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Simon Barraclough

Introduction to Psycho Poetica

When I was nine years old, my mother warned me not to watch Psycho when it was on TV but while she was out, my sister and I flicked back and forth between channels, growing increasingly scared and intrigued. Years later, when I saw the film complete, that strange sense of dislocation and fragmentation remained: it’s already part and parcel of the visuals, the narrative, and the characters.

Saul Bass’s legendary opening credits set the tone, as horizontal and vertical bars slash the screen on their menacing, driven mission. The words themselves split, jag, and disintegrate while they deliver their information. This visual language extends throughout the film as space, plots, identities, and destinies are flung together and torn apart. Even time is shattered: 45 seconds never passed more slowly yet more energetically than it does in cinema’s most memorable scene.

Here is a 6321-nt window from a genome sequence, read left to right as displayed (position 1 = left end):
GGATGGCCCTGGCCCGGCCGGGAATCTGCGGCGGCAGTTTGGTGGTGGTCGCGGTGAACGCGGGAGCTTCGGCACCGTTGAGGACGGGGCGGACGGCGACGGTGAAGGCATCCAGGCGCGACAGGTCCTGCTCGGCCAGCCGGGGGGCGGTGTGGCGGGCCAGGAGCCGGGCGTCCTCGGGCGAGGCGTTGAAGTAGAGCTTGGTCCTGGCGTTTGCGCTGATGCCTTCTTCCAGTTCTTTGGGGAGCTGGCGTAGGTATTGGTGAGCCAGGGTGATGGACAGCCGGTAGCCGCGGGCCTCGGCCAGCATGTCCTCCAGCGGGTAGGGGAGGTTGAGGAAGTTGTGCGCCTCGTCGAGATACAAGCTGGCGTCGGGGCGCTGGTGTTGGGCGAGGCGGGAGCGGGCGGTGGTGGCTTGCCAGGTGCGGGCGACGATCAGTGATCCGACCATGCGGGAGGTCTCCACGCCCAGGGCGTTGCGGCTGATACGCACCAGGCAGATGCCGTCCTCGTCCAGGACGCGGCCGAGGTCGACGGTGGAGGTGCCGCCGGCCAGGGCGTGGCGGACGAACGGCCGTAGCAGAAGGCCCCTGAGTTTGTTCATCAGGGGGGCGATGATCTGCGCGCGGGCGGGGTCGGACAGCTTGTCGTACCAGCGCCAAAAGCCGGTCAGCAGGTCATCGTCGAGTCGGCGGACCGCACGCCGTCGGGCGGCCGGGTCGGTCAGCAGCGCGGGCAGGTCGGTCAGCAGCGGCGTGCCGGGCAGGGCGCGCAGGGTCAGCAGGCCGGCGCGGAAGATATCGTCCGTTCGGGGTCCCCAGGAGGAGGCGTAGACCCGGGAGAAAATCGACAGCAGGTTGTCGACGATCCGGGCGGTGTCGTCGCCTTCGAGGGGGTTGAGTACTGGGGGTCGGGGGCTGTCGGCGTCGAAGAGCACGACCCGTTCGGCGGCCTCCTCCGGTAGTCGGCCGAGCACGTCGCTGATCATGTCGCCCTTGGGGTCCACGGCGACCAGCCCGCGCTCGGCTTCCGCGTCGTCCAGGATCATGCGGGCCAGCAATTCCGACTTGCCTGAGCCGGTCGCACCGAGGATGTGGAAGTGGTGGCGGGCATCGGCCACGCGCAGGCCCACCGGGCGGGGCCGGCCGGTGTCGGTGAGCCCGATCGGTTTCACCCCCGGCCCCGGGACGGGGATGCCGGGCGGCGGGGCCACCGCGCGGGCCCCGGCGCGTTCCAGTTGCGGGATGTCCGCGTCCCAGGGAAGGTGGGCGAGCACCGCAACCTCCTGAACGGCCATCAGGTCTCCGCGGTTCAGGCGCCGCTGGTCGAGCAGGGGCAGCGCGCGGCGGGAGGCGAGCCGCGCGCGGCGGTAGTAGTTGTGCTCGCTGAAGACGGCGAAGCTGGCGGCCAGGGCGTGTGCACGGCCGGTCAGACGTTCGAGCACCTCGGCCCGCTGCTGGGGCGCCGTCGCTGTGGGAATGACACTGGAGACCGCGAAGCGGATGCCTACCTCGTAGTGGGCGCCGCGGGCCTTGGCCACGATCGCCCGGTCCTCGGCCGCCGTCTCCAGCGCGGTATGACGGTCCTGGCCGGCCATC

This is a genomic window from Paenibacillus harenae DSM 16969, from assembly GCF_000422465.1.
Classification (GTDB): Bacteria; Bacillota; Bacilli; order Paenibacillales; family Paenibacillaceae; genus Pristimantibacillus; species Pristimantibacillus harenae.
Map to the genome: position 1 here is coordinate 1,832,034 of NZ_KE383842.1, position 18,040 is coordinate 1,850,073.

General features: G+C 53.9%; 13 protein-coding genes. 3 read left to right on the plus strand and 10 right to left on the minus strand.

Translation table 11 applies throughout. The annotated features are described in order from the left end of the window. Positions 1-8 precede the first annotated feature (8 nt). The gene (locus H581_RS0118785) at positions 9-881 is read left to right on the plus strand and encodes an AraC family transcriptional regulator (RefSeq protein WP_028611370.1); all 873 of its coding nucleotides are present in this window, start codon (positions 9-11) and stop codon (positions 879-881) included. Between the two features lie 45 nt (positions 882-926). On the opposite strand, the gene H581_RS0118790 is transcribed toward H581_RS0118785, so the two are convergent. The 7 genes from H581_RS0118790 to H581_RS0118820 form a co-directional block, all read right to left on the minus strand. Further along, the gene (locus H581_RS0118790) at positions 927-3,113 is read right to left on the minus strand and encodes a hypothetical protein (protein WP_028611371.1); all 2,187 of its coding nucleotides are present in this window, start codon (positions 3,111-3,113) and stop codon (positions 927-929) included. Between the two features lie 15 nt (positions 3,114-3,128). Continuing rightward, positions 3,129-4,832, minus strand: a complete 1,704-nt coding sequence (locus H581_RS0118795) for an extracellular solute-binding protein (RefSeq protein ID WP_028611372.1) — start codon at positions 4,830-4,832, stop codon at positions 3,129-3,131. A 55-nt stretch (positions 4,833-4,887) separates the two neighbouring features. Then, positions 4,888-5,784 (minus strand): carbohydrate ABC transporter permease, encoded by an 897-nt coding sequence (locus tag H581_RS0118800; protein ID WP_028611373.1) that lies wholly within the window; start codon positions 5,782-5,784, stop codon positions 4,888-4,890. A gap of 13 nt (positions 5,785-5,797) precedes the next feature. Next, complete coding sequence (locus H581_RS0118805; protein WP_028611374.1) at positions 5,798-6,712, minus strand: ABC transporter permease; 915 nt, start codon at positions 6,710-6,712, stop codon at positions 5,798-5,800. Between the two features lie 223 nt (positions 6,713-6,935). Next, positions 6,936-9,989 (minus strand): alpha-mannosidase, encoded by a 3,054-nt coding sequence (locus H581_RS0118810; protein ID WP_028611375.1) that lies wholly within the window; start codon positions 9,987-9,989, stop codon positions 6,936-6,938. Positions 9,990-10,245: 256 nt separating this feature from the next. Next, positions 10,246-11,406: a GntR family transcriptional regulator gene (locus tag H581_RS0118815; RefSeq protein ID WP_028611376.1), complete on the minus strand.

When it came to mounting a poetic celebration of the film at 50, I thought it would be appropriate to fragment the film again, slashing it into twelve segments and allotting (in a literal lottery) one each to twelve poets (“Twelve cabins, twelve vacancies,” as Norman Bates might say). Their task was to write a poem in close response to their segment and then we would read them together as a sequence (without titles or introductions) to create a new poetic version, or “a faithful distortion,” of Psycho. The rules had a little give in them I found but that was okay.

We threw in some still images to contextualize each poem and I commissioned a new piece of music from Bleeding Heart Narrative to divide the reading between the sixth and seventh poems. We performed the sequence at the British Film Institute in London on April 10th 2010 to a packed house. Another performance, with a slightly different line-up, followed at The Whitechapel Gallery on May 13th. I’m delighted that this sequence is now available in The Manhattan Review. As the great man once said: “Don’t give away the ending, it’s the only one we’ve got.”